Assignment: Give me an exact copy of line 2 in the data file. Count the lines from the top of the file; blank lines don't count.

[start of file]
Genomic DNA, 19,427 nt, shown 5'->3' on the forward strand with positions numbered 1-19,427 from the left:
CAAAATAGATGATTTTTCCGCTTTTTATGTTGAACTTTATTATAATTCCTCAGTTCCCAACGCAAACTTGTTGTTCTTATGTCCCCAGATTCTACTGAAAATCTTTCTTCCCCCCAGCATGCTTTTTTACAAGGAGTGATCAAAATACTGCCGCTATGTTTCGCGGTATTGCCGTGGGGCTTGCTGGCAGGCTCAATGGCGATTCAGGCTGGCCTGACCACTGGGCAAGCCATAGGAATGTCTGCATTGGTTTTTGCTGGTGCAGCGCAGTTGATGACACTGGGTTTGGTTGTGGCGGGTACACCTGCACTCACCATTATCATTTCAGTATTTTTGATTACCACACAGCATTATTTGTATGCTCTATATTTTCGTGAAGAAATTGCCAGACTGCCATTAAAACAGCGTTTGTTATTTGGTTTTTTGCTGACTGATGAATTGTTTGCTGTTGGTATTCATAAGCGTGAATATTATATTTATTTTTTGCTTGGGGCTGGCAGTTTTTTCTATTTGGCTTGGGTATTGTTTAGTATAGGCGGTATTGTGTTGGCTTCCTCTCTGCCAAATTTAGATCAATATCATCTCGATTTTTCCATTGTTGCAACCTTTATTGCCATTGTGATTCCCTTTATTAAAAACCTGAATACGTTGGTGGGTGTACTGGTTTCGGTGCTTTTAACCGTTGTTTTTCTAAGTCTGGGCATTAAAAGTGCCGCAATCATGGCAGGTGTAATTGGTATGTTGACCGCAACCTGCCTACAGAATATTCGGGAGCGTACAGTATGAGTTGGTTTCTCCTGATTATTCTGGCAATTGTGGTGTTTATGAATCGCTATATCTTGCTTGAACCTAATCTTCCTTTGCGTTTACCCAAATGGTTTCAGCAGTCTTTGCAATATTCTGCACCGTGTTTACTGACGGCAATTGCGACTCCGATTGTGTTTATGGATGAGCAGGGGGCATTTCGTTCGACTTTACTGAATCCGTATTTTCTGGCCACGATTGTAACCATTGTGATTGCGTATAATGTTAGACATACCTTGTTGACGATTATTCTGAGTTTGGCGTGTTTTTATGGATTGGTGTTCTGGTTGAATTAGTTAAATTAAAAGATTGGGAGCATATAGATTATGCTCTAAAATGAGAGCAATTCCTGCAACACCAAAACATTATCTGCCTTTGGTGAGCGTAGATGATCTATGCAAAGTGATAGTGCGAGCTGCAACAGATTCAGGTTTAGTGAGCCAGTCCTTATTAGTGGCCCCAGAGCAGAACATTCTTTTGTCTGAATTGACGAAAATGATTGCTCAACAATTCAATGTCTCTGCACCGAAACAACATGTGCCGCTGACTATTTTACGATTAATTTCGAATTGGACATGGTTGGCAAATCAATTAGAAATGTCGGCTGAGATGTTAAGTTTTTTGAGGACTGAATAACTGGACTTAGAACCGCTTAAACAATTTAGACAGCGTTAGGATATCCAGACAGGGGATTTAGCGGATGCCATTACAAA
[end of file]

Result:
CAAAATAGATGATTTTTCCGCTTTTTATGTTGAACTTTATTATAATTCCTCAGTTCCCAACGCAAACTTGTTGTTCTTATGTCCCCAGATTCTACTGAAAATCTTTCTTCCCCCCAGCATGCTTTTTTACAAGGAGTGATCAAAATACTGCCGCTATGTTTCGCGGTATTGCCGTGGGGCTTGCTGGCAGGCTCAATGGCGATTCAGGCTGGCCTGACCACTGGGCAAGCCATAGGAATGTCTGCATTGGTTTTTGCTGGTGCAGCGCAGTTGATGACACTGGGTTTGGTTGTGGCGGGTACACCTGCACTCACCATTATCATTTCAGTATTTTTGATTACCACACAGCATTATTTGTATGCTCTATATTTTCGTGAAGAAATTGCCAGACTGCCATTAAAACAGCGTTTGTTATTTGGTTTTTTGCTGACTGATGAATTGTTTGCTGTTGGTATTCATAAGCGTGAATATTATATTTATTTTTTGCTTGGGGCTGGCAGTTTTTTCTATTTGGCTTGGGTATTGTTTAGTATAGGCGGTATTGTGTTGGCTTCCTCTCTGCCAAATTTAGATCAATATCATCTCGATTTTTCCATTGTTGCAACCTTTATTGCCATTGTGATTCCCTTTATTAAAAACCTGAATACGTTGGTGGGTGTACTGGTTTCGGTGCTTTTAACCGTTGTTTTTCTAAGTCTGGGCATTAAAAGTGCCGCAATCATGGCAGGTGTAATTGGTATGTTGACCGCAACCTGCCTACAGAATATTCGGGAGCGTACAGTATGAGTTGGTTTCTCCTGATTATTCTGGCAATTGTGGTGTTTATGAATCGCTATATCTTGCTTGAACCTAATCTTCCTTTGCGTTTACCCAAATGGTTTCAGCAGTCTTTGCAATATTCTGCACCGTGTTTACTGACGGCAATTGCGACTCCGATTGTGTTTATGGATGAGCAGGGGGCATTTCGTTCGACTTTACTGAATCCGTATTTTCTGGCCACGATTGTAACCATTGTGATTGCGTATAATGTTAGACATACCTTGTTGACGATTATTCTGAGTTTGGCGTGTTTTTATGGATTGGTGTTCTGGTTGAATTAGTTAAATTAAAAGATTGGGAGCATATAGATTATGCTCTAAAATGAGAGCAATTCCTGCAACACCAAAACATTATCTGCCTTTGGTGAGCGTAGATGATCTATGCAAAGTGATAGTGCGAGCTGCAACAGATTCAGGTTTAGTGAGCCAGTCCTTATTAGTGGCCCCAGAGCAGAACATTCTTTTGTCTGAATTGACGAAAATGATTGCTCAACAATTCAATGTCTCTGCACCGAAACAACATGTGCCGCTGACTATTTTACGATTAATTTCGAATTGGACATGGTTGGCAAATCAATTAGAAATGTCGGCTGAGATGTTAAGTTTTTTGAGGACTGAATAACTGGACTTAGAACCGCTTAAACAATTTAGACAGCGTTAGGATATCCAGACAGGGGATTTAGCGGATGCCATTACAAA